Discernment and Inquiry
The seminary is a place of discernment. A man enters seminary to dedicate himself to finding his vocation, to discern whether God is calling him to the priesthood or to be a faithful, holy lay man.
Pope Saint John Paul II wrote that the seminary is “a community established by the bishop to offer to those called by the Lord to serve as apostles the possibility of reliving the experience of formation which our Lord provided for the Twelve … Such an experience demands of the Twelve … a detachment that in some way is demanded of all the disciples, a detachment from their roots, from their usual work, from their nearest and dearest (cf. Mark 1:16-20; 10:28; Luke 9:23, 57-62; 14:25-27). The seminary is called to be … a continuation in the Church of the apostolic community gathered about Jesus, listening to his word, proceeding toward the Easter experience, awaiting the gift of the Spirit for the mission” (Pastores Dabo Vobis 60).
The seminary community is not merely a residence; rather, it exists as a vibrant Christian community. Seminarians live, work, study and pray together, building friendships and fraternity and offering support to one another. “The experience of seminary community plays a significant role in the personal and spiritual growth of seminarians … The give-and-take between those who share the priesthood as a common vocation … provides mutual support, promotes tolerance and fraternal correction, and gives an opportunity for the development of leadership and talent among seminarians” (the Program of Priestly Formation 262).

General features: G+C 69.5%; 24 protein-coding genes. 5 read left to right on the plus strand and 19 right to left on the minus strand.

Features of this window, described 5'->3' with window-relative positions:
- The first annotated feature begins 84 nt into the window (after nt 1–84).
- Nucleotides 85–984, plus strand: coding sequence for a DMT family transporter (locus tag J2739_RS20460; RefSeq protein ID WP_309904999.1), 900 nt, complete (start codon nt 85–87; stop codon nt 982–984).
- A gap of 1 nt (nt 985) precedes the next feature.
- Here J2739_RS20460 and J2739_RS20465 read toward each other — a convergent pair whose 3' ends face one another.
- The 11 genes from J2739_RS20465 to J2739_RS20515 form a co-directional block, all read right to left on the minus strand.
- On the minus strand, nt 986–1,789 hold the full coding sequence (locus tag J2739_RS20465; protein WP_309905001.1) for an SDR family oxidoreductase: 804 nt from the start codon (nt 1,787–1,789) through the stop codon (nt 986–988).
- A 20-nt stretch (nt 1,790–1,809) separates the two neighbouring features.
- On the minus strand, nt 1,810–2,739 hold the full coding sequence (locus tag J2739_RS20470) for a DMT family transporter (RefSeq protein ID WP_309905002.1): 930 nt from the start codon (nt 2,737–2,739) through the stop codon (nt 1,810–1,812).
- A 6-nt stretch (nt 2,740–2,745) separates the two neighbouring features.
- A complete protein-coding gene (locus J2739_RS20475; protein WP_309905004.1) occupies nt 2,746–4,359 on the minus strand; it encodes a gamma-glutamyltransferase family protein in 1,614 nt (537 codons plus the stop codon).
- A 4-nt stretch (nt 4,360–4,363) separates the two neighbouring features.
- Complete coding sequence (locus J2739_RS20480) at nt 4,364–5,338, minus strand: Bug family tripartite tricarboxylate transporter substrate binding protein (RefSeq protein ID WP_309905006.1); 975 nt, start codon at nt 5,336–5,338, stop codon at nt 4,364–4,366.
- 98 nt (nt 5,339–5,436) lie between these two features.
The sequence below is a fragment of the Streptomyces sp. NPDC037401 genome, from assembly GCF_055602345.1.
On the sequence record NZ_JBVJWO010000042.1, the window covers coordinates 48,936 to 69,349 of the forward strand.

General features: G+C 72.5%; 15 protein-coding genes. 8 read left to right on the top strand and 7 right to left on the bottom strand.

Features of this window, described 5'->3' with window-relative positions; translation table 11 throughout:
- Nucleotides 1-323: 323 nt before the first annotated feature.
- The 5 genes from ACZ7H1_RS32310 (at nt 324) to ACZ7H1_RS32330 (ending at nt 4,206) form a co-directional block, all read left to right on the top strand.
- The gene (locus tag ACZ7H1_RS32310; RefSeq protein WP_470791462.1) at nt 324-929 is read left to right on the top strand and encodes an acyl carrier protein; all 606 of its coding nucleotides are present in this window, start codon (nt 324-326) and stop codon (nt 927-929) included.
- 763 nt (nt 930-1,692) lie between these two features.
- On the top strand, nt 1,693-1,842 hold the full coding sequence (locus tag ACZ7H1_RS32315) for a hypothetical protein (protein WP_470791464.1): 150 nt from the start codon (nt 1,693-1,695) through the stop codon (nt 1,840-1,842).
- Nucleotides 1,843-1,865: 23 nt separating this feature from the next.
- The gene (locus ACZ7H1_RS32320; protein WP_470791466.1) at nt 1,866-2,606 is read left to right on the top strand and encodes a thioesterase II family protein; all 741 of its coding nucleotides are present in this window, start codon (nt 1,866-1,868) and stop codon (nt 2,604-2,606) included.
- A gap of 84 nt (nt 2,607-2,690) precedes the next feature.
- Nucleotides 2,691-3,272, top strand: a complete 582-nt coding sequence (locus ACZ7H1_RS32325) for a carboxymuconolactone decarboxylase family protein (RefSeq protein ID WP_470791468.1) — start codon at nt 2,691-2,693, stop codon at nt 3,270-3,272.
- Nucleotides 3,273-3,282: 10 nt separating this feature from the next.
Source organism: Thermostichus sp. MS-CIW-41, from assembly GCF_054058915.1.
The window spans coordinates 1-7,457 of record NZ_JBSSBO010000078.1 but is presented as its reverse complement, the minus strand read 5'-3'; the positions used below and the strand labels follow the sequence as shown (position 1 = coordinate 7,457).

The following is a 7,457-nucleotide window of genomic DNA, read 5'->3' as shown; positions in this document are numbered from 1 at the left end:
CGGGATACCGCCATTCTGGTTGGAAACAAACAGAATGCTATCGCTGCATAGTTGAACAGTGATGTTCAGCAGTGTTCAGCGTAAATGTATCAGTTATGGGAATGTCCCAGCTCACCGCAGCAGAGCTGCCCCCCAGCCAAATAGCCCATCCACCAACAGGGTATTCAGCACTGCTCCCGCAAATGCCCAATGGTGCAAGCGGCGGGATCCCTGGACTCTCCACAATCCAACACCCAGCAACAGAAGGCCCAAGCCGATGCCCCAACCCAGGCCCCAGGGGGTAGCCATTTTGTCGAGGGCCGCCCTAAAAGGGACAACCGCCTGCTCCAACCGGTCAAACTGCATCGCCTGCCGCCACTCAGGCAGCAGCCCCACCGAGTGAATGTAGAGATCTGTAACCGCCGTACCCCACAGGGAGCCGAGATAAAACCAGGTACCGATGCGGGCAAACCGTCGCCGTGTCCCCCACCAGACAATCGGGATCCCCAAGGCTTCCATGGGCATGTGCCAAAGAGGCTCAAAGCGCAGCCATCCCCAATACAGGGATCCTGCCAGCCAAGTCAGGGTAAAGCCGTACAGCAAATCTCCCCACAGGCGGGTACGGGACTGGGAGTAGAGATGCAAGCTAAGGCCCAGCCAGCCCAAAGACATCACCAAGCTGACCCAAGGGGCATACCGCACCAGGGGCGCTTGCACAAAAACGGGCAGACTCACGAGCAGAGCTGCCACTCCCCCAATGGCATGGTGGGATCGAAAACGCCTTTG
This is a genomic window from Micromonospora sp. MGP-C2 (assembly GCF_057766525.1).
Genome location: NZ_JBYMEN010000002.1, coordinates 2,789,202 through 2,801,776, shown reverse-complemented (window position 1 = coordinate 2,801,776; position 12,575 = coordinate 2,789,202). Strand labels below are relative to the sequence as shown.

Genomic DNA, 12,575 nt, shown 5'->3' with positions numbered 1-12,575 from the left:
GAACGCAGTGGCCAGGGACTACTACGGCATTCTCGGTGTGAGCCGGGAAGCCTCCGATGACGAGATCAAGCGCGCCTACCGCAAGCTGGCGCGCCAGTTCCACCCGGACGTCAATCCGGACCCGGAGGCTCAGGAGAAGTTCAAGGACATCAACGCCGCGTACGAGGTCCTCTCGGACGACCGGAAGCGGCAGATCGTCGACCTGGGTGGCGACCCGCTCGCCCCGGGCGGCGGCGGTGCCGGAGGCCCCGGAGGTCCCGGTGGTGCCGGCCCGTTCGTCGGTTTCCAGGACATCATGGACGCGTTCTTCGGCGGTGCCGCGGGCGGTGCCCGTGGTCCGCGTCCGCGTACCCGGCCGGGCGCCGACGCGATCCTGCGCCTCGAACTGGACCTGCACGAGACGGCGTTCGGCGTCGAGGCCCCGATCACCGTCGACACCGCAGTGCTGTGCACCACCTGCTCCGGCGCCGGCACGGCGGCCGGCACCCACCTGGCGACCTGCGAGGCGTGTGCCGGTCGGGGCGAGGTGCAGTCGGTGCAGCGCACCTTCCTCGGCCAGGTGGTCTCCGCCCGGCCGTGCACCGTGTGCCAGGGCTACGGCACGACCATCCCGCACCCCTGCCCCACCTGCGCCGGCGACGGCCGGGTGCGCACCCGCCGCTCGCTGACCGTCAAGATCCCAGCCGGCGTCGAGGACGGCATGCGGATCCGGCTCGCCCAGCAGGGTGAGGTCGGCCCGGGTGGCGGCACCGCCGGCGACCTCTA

Seminarians must, therefore, learn the joys and sorrows, the difficulties and hardships, as well as the peace and happiness of true Christian community life. Community life is an achievement dependent both on God’s grace and the consistent serious efforts of its members.
Every aspect of community life is important for discernment and formation. The faculty strives to secure an environment of fraternity, charity, peace, trust, loyalty, and mutual concern in order that seminarians can truly discern their call to serve the Church as diocesan priests.